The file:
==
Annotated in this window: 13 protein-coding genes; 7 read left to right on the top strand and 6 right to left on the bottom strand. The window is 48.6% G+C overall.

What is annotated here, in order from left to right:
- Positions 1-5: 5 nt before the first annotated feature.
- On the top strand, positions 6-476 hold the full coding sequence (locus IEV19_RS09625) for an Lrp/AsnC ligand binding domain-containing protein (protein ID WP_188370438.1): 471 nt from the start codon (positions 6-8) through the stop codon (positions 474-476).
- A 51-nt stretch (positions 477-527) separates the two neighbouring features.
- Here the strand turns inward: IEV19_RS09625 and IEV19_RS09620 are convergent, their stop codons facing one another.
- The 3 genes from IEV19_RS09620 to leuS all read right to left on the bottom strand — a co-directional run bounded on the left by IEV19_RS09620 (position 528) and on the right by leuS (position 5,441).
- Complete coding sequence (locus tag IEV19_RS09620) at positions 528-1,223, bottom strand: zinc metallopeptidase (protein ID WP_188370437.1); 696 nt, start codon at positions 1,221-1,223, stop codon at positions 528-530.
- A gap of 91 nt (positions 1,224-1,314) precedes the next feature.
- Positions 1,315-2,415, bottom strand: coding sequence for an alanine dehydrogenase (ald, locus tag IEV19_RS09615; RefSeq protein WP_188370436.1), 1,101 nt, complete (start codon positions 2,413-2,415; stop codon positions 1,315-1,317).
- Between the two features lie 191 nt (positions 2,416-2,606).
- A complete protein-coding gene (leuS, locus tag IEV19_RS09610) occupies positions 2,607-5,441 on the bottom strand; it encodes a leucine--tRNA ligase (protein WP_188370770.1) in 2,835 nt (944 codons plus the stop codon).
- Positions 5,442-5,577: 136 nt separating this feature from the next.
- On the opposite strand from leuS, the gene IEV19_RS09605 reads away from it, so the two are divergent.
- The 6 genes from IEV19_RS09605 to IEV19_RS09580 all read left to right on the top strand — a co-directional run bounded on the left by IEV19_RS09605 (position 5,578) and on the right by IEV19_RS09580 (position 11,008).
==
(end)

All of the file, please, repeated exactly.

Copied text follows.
Annotated in this window: 13 protein-coding genes; 7 read left to right on the top strand and 6 right to left on the bottom strand. The window is 48.6% G+C overall.

What is annotated here, in order from left to right:
- Positions 1-5: 5 nt before the first annotated feature.
- On the top strand, positions 6-476 hold the full coding sequence (locus IEV19_RS09625) for an Lrp/AsnC ligand binding domain-containing protein (protein ID WP_188370438.1): 471 nt from the start codon (positions 6-8) through the stop codon (positions 474-476).
- A 51-nt stretch (positions 477-527) separates the two neighbouring features.
- Here the strand turns inward: IEV19_RS09625 and IEV19_RS09620 are convergent, their stop codons facing one another.
- The 3 genes from IEV19_RS09620 to leuS all read right to left on the bottom strand — a co-directional run bounded on the left by IEV19_RS09620 (position 528) and on the right by leuS (position 5,441).
- Complete coding sequence (locus tag IEV19_RS09620) at positions 528-1,223, bottom strand: zinc metallopeptidase (protein ID WP_188370437.1); 696 nt, start codon at positions 1,221-1,223, stop codon at positions 528-530.
- A gap of 91 nt (positions 1,224-1,314) precedes the next feature.
- Positions 1,315-2,415, bottom strand: coding sequence for an alanine dehydrogenase (ald, locus tag IEV19_RS09615; RefSeq protein WP_188370436.1), 1,101 nt, complete (start codon positions 2,413-2,415; stop codon positions 1,315-1,317).
- Between the two features lie 191 nt (positions 2,416-2,606).
- A complete protein-coding gene (leuS, locus tag IEV19_RS09610) occupies positions 2,607-5,441 on the bottom strand; it encodes a leucine--tRNA ligase (protein WP_188370770.1) in 2,835 nt (944 codons plus the stop codon).
- Positions 5,442-5,577: 136 nt separating this feature from the next.
- On the opposite strand from leuS, the gene IEV19_RS09605 reads away from it, so the two are divergent.
- The 6 genes from IEV19_RS09605 to IEV19_RS09580 all read left to right on the top strand — a co-directional run bounded on the left by IEV19_RS09605 (position 5,578) and on the right by IEV19_RS09580 (position 11,008).